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Although science says it’s not summer yet, I’ve got a nice, bucolic, seasonal buzz going. 2009 will be my twenty-fifth summer collecting comic books (not counting that lackadaisical elementary-school period when I just read the things); and while I don’t particularly like sharing stories from the Olden Days, this time it feels appropriate.
Longtime readers of this space may remember that, after a few years of the obligatory “I am in junior high now; I am mature” disavowal, DC’s Star Trek vol. 1 #9 reopened the door to comics. More importantly in that fall of 1984, Trek led to Tales of the Teen Titans #50, and from there to Crisis On Infinite Earths and its companion Who’s Who. By May 1985 I was not only finishing up tenth grade, I was obsessing over the six issues of Crisis which had since been published.
Incredible though it may seem, that was it for me for a while. Until the end of that summer I bought new comics just three Fridays out of every month, each week plunking down my $0.75 (plus tax) for only one new book. I was already spending my lawn-mowing income on D&D materials, so I was pretty careful about long-term comics commitments.
This is not to say that I didn’t read a lot of comics over the summer of 1985. I plowed eagerly through a friend’s runs of New Teen Titans, All-Star Squadron, and Firestorm. I also bought back issues, including a complete (and surprisingly affordable) run of Captain Carrot. By the end of the summer I was buying my own copies of Titans, as well as Blue Devil, Batman, and Detective Comics, plus miniseries like DC Challenge.
Now, I don’t emphasize this as a badge of honor: “oh, I only bought a handful of comics because the rest were unmitigated crap.” At that point I was just getting back into comics, and hadn’t had time to determine what was crap and what wasn’t … but more on that later.
Throughout 1985, Crisis On Infinite Earths commanded my attention. I didn’t get a lot of Crisis crossovers, because the main book was pretty well stuffed to the gills. It arrived (mostly without fail) on the first ship week of every month, delivered 25 (or 48) pages of cosmic carnage, and then left me to pick over the details for the next three or four weeks. Crisis inspired multiple readings not with hidden symbols or deep philosophical meanings; but through a desire to linger over George Perez’s meticulous pencils, and (more importantly) to try and figure out how our heroes could possibly stave off universal Armageddon. For example, issue #10 featured the Spectre wrestling the Anti-Monitor with the future of all creation in the balance. However, running along the bottom tier of panels was a backup story, “The Monitor Tapes.” When I first saw the last panels of the issue shattering into shards of white nothingness, and the Spectre unable to hold reality together, I cursed “The Monitor Tapes.” Clearly the space could have been better used to show the outcome of the big fight!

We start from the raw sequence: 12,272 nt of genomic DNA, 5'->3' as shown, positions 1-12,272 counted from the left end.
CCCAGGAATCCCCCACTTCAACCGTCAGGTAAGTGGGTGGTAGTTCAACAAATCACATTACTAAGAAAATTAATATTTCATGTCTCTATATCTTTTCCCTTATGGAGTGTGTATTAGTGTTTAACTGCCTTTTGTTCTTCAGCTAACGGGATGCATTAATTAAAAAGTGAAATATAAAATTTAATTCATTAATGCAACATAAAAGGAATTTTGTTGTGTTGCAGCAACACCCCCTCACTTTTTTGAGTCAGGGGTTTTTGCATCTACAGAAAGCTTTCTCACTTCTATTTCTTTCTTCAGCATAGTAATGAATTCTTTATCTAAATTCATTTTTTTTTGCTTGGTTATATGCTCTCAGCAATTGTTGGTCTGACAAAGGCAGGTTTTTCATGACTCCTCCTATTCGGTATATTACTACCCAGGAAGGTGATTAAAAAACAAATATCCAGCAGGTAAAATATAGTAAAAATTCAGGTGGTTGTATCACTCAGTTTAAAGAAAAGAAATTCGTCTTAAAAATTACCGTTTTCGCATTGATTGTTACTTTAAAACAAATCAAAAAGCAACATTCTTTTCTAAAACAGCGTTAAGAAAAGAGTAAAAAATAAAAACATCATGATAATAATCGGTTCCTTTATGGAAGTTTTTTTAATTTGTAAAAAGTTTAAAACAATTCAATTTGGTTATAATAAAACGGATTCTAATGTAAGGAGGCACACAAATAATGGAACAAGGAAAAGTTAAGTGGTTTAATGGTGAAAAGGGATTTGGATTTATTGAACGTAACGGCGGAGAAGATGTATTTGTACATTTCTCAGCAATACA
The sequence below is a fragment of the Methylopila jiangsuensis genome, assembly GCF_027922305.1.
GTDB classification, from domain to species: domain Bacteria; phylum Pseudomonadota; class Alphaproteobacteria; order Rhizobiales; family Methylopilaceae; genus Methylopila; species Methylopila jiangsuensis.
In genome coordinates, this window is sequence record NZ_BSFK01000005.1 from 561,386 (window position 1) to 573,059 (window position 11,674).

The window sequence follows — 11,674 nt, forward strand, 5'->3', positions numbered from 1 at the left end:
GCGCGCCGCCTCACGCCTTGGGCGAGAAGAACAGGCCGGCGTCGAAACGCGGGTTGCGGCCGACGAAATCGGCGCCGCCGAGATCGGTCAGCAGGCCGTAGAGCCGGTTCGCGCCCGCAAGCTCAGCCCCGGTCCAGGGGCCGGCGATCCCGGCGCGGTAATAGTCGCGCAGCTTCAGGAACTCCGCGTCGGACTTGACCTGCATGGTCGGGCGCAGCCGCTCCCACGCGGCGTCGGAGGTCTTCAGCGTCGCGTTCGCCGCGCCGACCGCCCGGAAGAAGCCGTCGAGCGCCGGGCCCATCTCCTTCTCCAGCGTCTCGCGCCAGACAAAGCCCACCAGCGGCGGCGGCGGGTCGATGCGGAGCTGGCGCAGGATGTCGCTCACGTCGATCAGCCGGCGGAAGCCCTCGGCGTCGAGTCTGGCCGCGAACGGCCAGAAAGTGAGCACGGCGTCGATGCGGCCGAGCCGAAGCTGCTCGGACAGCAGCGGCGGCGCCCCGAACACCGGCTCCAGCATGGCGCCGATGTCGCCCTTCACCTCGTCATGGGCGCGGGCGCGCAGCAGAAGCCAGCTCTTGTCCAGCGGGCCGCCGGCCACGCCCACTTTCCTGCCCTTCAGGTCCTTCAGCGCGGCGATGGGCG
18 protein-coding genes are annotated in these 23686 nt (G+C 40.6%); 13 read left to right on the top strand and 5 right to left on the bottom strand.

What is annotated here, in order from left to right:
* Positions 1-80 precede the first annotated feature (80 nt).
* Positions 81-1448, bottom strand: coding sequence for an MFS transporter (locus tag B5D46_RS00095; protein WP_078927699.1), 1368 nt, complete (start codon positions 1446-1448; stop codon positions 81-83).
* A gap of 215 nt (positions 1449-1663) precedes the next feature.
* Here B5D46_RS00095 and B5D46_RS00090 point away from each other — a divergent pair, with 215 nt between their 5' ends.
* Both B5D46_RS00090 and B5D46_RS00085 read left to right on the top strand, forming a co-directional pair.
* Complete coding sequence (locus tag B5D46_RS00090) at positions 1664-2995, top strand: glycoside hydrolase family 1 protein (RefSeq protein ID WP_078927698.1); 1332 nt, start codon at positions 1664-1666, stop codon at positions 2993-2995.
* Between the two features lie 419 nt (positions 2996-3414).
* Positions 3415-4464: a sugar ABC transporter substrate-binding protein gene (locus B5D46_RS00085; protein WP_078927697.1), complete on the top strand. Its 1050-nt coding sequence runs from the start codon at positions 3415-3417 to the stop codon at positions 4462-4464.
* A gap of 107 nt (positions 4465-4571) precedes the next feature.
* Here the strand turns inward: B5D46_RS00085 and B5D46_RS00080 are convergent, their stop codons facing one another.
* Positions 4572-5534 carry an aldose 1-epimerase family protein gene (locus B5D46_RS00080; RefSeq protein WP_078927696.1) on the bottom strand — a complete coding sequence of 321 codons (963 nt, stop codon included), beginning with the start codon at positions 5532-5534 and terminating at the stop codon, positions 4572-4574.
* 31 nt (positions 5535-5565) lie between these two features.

It was a long month between issues #10 and #11.
Of course, Crisis was steeped in DC continuity, but that was not a big deal because I had only been away from DC for about four years. These days, you’re out of superhero comics for four years, and you miss a dozen universe-altering events. Back then, though, things moved slower (especially at DC), so it wasn’t that hard to figure out what was going on. (Besides, there was Who’s Who.) Regardless, I had missed the Robin/Nightwing and John/Hal shuffles; the debuts of All-Star Squadron, Batman and the Outsiders, Arion, Amethyst, and Infinity, Inc.; Alan Moore on Swamp Thing; and the Flash’s trial. While I didn’t come to Crisis completely green, there was a learning curve.
In fact, I welcomed the learning curve. At fifteen, I was probably just the right age for Crisis On Infinite Earths. Not only did it help reawaken my feelings for these characters, it did so at an ideal time. In 1985, my summer weeks were otherwise punctuated by grass-cutting, D&D sessions, and marching-band practice. I had more than enough time to spend with superhero comics. Often I walked to the local shop, which was only two miles from home, and not far at all from the record store, the used bookstores, or my mom’s office at the university. It was a destination, not an obligation. I grew to anticipate each Friday, especially the weeks with an issue of Crisis.